Spirit-forward cocktails allow each gin to showcase its botanical mix. The obvious choice is a Martini, and it need not even be a dry one. With the right vermouth, a 50-50 Martini can produce unexpectedly delicious combinations, as the aromatised wine interacts with the subtle components of the gin. A Southside is another cocktail that lets a sipping gin sing.
Ronen recommends a Gin Old Fashioned, a cocktail which he regards as super-underappreciated. Shaker & Spoon features an Old Fashioned variation called Sepal & Spice, which calls for Angostura bitters, orange bitters, a spiced prickly pear and hibiscus syrup, and a spritz of grapefruit oil over the top.
Bartender Kellie Thorn created the Sepal & Spice with Four Pillars Rare Dry Gin in mind. On the Shaker & Spoon website (www.shakerandspoon.com), she explains it far more eloquently than I can: “This is a vibrant explosion of character. Aromas and flavors of bright citrus and exotic spices harmonize together and are well supported by a mouthfilling and silky texture. It’s the kind of gin that can be enjoyed over a large ice cube on its own but also brings a lot to the table in a cocktail.”
Four Pillars co-founder and distiller Cameron Mackenzie put it a little more succinctly, “That’s our main gin. That’s the heart and soul of Four Pillars.”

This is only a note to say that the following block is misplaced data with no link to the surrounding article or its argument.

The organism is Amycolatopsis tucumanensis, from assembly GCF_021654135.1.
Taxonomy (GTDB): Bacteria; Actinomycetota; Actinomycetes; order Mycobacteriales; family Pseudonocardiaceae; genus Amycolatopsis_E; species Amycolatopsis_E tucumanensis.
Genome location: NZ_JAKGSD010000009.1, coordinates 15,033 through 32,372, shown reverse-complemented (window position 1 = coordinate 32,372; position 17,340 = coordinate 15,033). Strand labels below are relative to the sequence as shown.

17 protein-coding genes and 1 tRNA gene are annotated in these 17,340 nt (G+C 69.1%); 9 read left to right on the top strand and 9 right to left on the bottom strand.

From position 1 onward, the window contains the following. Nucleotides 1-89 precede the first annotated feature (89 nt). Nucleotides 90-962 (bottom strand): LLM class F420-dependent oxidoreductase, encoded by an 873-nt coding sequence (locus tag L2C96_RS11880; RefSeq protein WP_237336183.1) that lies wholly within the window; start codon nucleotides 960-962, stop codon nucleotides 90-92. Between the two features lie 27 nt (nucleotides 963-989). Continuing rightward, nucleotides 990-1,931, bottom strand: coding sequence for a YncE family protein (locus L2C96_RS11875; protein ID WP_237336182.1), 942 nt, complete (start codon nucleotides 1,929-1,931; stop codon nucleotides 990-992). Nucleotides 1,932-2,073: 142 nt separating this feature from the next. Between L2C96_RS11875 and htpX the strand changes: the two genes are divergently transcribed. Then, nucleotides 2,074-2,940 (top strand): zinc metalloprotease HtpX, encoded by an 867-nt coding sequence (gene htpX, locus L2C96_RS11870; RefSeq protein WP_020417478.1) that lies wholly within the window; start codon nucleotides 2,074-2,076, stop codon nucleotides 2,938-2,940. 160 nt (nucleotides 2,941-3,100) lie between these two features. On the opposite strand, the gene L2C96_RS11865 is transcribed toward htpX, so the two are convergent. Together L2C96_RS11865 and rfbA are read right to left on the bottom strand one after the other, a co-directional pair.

This clean, crisp gin is very citrus-forward. Mackenzie cuts fresh oranges in half and hangs them in the vapour path during distillation. Along with lemon myrtle, the whole fruit puts a bright, fresh impression on the spirit, which is balanced by Tasmanian pepperberry leaf, yielding a white pepper/green tea note. But with 80 per cent of the botanical load being juniper, Four Pillars Rare Extra Dry sits firmly in the dry category. It is quite an elegant sipper and very refreshing on the rocks.
Ronen also recommends another sipping gin, one with a long history: Wint & Lila London Dry Style Gin, whose recipe was created in 1645 by the East India Company. Distilled since 1820 on bain-marie stills at the Casalbor Distillery in El Puerto de Santa María, Spain, this gin is fragrant with azahar, the blossom of Sevilla oranges.